Budgets, target location and language can be managed by the advertiser, but realistically, these won’t change often after a campaign is set up so management will be fairly minimal. As a simple entry point into Google Ads, it is conceivable that the superior results promised by this campaign type will entice advertisers to explore more options and venture into the more traditional campaign types when they are ready to do even more with digital marketing.

Universal app campaigns

Launched in May 2015, Universal App campaigns are an automated campaign type that helps advertisers get more installs of their app or drive in-app conversions. As far as I can remember, it is the earliest fully automated campaign type in Google Ads. Once it’s set up, there are very few things for advertisers to optimize. This is somewhat unusual, in that most automation from Google is launched in addition to existing manual options to achieve the same thing.

Image courtesy Google. Universal app campaign

What is automated

Google manages bidding, targeting and creatives and works to achieve the maximum results for the desired goal within the budget set by the advertiser. The system leverages the structured data from the advertiser’s app listing on Android or iOS to automate creative elements.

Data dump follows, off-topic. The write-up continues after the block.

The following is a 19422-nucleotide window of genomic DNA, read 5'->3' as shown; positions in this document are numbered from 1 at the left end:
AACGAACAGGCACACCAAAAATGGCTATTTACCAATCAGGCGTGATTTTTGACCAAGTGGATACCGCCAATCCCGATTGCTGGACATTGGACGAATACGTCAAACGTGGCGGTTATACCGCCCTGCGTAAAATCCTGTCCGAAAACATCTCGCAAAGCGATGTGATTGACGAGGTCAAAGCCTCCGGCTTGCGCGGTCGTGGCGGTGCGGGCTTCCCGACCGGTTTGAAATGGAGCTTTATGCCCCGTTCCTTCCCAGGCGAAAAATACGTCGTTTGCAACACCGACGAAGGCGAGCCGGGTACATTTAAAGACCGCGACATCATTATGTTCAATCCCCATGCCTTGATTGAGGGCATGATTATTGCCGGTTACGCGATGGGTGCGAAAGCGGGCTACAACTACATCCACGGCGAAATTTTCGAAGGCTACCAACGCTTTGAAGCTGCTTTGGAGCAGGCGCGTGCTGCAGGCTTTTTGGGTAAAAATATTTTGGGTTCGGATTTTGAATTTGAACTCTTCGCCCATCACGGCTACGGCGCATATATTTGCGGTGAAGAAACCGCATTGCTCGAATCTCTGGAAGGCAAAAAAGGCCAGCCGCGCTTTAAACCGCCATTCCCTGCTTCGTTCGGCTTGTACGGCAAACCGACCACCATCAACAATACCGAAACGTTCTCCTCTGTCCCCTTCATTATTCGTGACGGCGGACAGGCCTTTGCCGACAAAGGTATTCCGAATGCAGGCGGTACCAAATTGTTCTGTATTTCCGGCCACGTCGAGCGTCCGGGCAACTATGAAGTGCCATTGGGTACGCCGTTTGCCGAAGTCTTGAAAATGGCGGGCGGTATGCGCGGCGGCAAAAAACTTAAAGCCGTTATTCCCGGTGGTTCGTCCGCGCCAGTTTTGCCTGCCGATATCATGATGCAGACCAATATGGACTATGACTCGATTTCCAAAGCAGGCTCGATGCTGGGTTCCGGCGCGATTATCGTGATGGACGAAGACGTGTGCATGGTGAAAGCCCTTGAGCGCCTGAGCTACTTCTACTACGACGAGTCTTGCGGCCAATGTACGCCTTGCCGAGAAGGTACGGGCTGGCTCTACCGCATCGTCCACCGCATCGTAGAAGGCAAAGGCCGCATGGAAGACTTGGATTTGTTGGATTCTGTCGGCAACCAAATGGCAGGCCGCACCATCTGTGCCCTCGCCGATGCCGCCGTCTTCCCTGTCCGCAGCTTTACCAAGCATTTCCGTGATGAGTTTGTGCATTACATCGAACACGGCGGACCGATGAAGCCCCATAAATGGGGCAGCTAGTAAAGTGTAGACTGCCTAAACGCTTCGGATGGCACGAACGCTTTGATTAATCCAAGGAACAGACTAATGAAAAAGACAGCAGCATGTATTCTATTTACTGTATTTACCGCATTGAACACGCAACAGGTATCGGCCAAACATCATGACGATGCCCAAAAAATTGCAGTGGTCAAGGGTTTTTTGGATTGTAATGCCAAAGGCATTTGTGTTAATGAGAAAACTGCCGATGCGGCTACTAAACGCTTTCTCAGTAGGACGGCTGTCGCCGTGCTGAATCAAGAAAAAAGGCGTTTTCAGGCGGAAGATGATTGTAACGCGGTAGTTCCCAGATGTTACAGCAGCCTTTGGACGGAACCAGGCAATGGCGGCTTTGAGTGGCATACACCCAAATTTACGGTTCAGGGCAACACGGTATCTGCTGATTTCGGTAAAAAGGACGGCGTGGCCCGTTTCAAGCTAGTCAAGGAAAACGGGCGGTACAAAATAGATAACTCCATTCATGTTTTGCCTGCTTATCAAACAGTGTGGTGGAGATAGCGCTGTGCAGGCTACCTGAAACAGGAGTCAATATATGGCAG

What still needs to be done manually

To start a Universal App campaign, advertisers select a daily budget, a target cost per result and location and language targets. Google also asks for a few ad text ideas and optionally, images, videos and HTML5 assets to give their automated ad-generation system some ideas for a starting point.

Because the creatives are derived from an app’s listing in the app store, advertisers who improve their listings will see their optimizations reflected in their app campaigns. Just as with the aforementioned Smart Campaigns, managing structured data (i.e., managing the app’s listing) is becoming a more critical component of optimization.

Goal-optimized Shopping campaigns

Just the way Smart Campaigns are simplifying getting online for small businesses, this new campaign subtype makes it easier for retailers to get started with Shopping ads, the ad format that is now responsible for 60 percent of all clicks on Google for retailers.